Join Tatiana Kolovou for an in-depth discussion in this video Telling stories, part of Communication Tips Weekly.
- Fact sheets, long PowerPoint decks, instruction manuals. Sometimes what we need to drive a point home is simply a story. Stories resonate with listeners, and can make giving a presentation easier. Think about it. You probably can remember a beloved childhood story nearly word for word, even if you haven't read it in years. But the sales data from yesterday's meeting? Already a little fuzzy, right? I have two examples of stories that accomplish business purposes.
Years ago I had a chance to visit with the American ambassador for trade in Turkey. He knew that I taught at a business school, and his mission was to convince me to tell my primarily American business students that they should investigate the possibility of partnering with Turkish companies. He had stats about trade figures that I can no longer remember. He had regulation comparisons that I don't remember. He had policy documents that, you got it, I no longer remember.
But he told me a story about being in a remote Middle Eastern desert area, and seeing an entire flatbed truck of washing machines stamped "made in Turkey". And they were selling like hot cakes! Now, this was a place that an American business person would probably not even know existed, let alone know how to access for business purposes. I returned to the States, wrote a paper about doing business in Turkey, presented at conferences, taught a class about it, I talked to hundreds of students every semester about business possibilities in turkey.
And all of this started with a story. One compelling story. So, knowing how powerful a story can be I tried it myself. In one of my consulting roles I help public school teachers identify gifted and talented children in their classroom. These students are often overlooked or mislabeled as "trouble makers", because they get bored and they tend to act out. I told the teachers in one workshop this true story about my little sister getting married.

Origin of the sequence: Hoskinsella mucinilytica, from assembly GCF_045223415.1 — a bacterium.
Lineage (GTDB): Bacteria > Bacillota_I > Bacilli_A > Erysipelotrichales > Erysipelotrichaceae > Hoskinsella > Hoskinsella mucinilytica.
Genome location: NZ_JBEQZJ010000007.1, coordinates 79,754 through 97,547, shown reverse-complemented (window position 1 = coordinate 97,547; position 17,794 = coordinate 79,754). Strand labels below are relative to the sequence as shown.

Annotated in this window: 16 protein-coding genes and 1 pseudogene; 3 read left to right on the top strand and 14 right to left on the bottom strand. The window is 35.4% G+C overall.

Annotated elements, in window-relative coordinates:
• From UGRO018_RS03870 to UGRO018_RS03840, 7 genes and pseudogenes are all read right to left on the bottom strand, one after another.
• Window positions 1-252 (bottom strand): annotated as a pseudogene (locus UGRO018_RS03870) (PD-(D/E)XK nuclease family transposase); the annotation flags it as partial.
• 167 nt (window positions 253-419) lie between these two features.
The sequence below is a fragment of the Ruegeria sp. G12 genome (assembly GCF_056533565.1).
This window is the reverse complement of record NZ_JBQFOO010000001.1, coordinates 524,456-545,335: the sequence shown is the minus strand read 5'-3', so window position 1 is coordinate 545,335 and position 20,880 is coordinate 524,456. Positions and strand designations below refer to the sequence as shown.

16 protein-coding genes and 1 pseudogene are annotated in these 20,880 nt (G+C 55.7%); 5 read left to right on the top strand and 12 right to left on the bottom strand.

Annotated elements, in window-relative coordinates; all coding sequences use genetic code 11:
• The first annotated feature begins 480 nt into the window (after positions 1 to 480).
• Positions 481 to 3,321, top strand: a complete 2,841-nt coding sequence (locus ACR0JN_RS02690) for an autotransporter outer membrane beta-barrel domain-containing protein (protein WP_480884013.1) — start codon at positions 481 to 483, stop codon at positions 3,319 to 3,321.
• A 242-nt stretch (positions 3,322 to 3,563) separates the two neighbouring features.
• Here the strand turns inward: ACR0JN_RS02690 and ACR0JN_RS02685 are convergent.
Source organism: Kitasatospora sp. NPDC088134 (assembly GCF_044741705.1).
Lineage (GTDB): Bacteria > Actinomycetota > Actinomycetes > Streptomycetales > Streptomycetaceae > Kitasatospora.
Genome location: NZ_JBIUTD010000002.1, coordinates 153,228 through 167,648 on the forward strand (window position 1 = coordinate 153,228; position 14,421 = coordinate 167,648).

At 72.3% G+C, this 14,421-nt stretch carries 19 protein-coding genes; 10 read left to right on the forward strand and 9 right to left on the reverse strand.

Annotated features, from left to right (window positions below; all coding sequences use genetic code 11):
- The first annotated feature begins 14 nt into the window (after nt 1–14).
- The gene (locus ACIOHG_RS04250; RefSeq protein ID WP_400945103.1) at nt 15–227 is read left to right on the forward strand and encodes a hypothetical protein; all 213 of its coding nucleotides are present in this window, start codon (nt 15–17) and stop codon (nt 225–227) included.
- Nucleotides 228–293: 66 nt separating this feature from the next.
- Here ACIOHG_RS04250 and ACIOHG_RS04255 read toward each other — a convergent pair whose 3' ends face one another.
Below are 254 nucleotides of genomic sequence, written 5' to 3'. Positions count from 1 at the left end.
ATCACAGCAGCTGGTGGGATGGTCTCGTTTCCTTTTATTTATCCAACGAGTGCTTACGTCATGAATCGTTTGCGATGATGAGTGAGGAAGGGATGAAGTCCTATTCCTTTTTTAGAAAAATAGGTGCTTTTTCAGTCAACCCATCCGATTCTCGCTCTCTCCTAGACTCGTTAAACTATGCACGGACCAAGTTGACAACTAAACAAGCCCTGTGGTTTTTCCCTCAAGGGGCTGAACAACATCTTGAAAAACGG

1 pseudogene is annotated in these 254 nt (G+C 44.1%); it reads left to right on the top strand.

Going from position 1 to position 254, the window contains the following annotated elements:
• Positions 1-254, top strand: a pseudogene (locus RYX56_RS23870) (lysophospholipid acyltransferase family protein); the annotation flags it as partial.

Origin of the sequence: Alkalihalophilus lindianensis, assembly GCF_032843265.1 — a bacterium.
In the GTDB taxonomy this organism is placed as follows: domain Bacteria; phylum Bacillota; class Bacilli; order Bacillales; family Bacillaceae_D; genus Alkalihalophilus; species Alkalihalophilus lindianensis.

I bought sis this awesome cookware set that I knew she and her new husband would just love. I wrapped it all up in beautiful paper and proudly gave it to her at the day of the wedding. Well, fast-forward five years after the wedding, when their first baby is on the way. I'm at her house helping her get the nursery ready. We're painting, and childproofing, and cleaning out the closet so we can hang up all the cute baby clothes. I ask my sister "What's all this stuff in the closet "and what do you want me to do with it?" And she said "Oh, it's just junk.
"Give it away or something." Well, you know what I see? Yup. That awesome cookware set that I got her. Which she had never even taken out of the box! She totally overlooked this awesome gift. In fact, she labeled it junk and just wanted it out of her life. To those teachers in my workshop I then say, let's never make that mistake. Never overlook a gifted child in your classroom, or worse yet, toss him in a closet and label him junk.
Years after I gave that presentation, one of the teachers saw me at a local restaurant and stopped by to say "It's almost time for school to start, "and every year at this time "I think of your little sister's wedding gift, "and I keep my eyes open for my hard to identify "gifted students". This was years later. She remembered that story. What is your mission? Do you have something you need for people to understand? Do you have an idea that needs the buy-in of others? Perhaps a story can be your happily ever after.
- Understanding introversion and extroversion
- Persuading people
- Negotiating your needs
- Making small talk
- Saying no
- And more…
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